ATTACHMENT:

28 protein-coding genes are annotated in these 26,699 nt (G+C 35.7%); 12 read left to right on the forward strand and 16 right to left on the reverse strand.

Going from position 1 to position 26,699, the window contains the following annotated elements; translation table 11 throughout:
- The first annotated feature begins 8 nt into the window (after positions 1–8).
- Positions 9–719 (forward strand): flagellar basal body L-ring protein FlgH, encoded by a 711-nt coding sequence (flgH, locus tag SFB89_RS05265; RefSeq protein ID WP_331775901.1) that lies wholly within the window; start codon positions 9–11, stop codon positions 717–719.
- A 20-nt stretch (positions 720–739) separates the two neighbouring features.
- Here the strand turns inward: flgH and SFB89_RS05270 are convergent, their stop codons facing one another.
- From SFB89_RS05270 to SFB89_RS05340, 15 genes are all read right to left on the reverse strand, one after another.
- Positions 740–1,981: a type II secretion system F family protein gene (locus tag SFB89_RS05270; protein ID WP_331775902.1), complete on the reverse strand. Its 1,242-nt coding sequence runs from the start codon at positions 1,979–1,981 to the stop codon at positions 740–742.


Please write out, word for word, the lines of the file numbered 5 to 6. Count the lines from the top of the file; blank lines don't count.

- A 20-nt stretch (positions 720–739) separates the two neighbouring features.
- Here the strand turns inward: flgH and SFB89_RS05270 are convergent, their stop codons facing one another.